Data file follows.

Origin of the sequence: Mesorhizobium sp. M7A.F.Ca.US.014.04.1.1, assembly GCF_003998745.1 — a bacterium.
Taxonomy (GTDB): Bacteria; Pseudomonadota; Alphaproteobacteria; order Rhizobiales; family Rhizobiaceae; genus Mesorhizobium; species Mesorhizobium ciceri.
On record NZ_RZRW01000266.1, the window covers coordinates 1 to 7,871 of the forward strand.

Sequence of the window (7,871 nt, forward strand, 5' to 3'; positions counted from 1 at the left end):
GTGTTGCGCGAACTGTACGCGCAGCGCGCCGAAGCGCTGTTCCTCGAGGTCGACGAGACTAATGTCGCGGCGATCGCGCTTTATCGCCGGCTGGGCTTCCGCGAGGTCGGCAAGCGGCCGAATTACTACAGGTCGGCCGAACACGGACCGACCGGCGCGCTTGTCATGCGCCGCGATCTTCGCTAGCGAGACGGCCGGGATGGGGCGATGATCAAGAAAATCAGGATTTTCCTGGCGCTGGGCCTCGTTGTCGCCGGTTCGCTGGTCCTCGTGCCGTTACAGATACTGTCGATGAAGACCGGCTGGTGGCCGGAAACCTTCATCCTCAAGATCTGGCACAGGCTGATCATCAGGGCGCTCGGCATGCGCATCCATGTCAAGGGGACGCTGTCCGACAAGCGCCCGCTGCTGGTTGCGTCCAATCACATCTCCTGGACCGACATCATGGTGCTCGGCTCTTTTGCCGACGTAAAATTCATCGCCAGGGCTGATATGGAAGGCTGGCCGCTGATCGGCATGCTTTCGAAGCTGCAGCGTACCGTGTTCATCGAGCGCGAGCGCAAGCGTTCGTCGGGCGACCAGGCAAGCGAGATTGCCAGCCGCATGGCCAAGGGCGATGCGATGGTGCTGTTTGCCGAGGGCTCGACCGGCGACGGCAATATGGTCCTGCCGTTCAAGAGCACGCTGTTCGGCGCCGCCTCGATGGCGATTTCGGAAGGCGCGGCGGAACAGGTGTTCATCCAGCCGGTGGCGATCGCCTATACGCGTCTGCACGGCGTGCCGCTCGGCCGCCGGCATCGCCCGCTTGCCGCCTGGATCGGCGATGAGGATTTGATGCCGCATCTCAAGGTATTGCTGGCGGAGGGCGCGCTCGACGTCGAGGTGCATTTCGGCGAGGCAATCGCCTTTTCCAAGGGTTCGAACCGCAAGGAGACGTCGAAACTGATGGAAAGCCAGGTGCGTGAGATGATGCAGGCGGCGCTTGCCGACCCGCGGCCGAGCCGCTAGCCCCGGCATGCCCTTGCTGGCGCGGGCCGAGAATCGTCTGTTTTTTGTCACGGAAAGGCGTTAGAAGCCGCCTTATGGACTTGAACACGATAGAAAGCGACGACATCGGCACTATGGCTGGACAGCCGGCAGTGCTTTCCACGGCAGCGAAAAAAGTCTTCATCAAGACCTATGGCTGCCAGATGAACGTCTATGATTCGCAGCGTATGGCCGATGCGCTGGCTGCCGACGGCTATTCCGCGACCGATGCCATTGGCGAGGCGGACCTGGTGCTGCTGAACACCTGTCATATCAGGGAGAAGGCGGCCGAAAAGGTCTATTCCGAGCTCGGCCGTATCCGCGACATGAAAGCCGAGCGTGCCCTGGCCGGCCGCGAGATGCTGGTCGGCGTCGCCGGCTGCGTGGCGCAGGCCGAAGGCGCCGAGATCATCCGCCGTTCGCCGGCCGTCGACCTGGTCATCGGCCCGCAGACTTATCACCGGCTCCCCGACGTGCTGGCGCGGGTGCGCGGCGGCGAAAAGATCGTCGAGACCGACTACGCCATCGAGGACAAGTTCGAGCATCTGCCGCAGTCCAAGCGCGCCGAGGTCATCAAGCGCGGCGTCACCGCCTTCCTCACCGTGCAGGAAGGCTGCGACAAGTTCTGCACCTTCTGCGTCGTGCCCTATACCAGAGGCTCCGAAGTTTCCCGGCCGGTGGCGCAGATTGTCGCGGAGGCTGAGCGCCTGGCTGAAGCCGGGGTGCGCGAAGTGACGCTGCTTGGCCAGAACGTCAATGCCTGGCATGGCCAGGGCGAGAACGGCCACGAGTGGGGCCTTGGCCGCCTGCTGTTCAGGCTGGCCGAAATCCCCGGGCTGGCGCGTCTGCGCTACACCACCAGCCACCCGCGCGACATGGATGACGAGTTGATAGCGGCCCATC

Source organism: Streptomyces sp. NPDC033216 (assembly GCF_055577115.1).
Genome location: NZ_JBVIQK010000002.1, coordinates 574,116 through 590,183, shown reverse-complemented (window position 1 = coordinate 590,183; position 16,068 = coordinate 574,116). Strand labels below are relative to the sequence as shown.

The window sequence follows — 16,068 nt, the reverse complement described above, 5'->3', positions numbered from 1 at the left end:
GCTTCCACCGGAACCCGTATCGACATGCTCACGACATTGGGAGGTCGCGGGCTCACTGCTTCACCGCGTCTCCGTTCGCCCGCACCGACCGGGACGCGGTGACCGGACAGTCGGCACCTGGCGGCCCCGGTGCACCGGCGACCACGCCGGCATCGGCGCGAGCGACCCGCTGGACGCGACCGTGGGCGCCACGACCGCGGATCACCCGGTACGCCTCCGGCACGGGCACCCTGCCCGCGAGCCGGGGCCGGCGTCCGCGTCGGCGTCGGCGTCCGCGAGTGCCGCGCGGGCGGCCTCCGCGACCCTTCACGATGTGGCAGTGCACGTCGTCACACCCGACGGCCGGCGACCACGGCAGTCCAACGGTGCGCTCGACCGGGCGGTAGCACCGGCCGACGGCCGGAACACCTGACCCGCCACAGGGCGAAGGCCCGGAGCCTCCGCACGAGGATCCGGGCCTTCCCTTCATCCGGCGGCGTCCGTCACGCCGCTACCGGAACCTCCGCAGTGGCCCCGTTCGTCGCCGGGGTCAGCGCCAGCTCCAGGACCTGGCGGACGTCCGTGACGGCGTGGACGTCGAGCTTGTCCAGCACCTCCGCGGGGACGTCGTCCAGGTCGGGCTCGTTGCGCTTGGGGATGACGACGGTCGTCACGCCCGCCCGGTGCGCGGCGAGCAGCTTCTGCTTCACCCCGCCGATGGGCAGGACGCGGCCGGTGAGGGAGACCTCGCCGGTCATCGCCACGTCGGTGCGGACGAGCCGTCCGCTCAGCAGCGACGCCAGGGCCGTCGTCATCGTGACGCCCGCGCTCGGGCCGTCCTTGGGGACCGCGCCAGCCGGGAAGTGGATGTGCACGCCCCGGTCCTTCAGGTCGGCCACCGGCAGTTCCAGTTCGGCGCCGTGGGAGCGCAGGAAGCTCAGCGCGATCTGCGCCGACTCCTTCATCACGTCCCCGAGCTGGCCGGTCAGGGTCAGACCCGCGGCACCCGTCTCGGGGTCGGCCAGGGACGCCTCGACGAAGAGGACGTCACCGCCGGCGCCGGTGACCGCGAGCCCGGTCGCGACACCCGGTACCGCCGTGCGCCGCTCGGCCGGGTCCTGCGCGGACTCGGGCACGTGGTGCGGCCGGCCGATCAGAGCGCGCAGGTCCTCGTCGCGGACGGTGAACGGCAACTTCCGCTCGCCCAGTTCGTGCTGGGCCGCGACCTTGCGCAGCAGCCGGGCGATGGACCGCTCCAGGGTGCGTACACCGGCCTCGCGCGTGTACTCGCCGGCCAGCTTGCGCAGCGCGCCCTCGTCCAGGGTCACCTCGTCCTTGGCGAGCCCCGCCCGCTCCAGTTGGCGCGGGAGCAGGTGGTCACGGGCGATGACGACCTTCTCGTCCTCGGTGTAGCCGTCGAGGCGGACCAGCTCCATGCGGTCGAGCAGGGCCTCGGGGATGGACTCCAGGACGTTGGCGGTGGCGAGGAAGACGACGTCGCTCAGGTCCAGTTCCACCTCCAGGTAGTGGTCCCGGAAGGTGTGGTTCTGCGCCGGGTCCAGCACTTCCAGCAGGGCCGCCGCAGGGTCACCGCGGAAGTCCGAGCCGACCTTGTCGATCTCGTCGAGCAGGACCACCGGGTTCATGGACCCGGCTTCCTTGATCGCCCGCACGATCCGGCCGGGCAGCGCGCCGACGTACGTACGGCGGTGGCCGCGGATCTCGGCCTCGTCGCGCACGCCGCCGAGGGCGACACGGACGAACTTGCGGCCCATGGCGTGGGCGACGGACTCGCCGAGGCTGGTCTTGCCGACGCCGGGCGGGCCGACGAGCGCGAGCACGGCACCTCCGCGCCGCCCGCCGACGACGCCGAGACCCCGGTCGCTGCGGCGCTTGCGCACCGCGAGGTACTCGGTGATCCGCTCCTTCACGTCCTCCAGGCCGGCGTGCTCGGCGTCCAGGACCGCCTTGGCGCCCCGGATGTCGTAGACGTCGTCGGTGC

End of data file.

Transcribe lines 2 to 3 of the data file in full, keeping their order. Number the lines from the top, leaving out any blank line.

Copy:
Taxonomy (GTDB): Bacteria; Pseudomonadota; Alphaproteobacteria; order Rhizobiales; family Rhizobiaceae; genus Mesorhizobium; species Mesorhizobium ciceri.
On record NZ_RZRW01000266.1, the window covers coordinates 1 to 7,871 of the forward strand.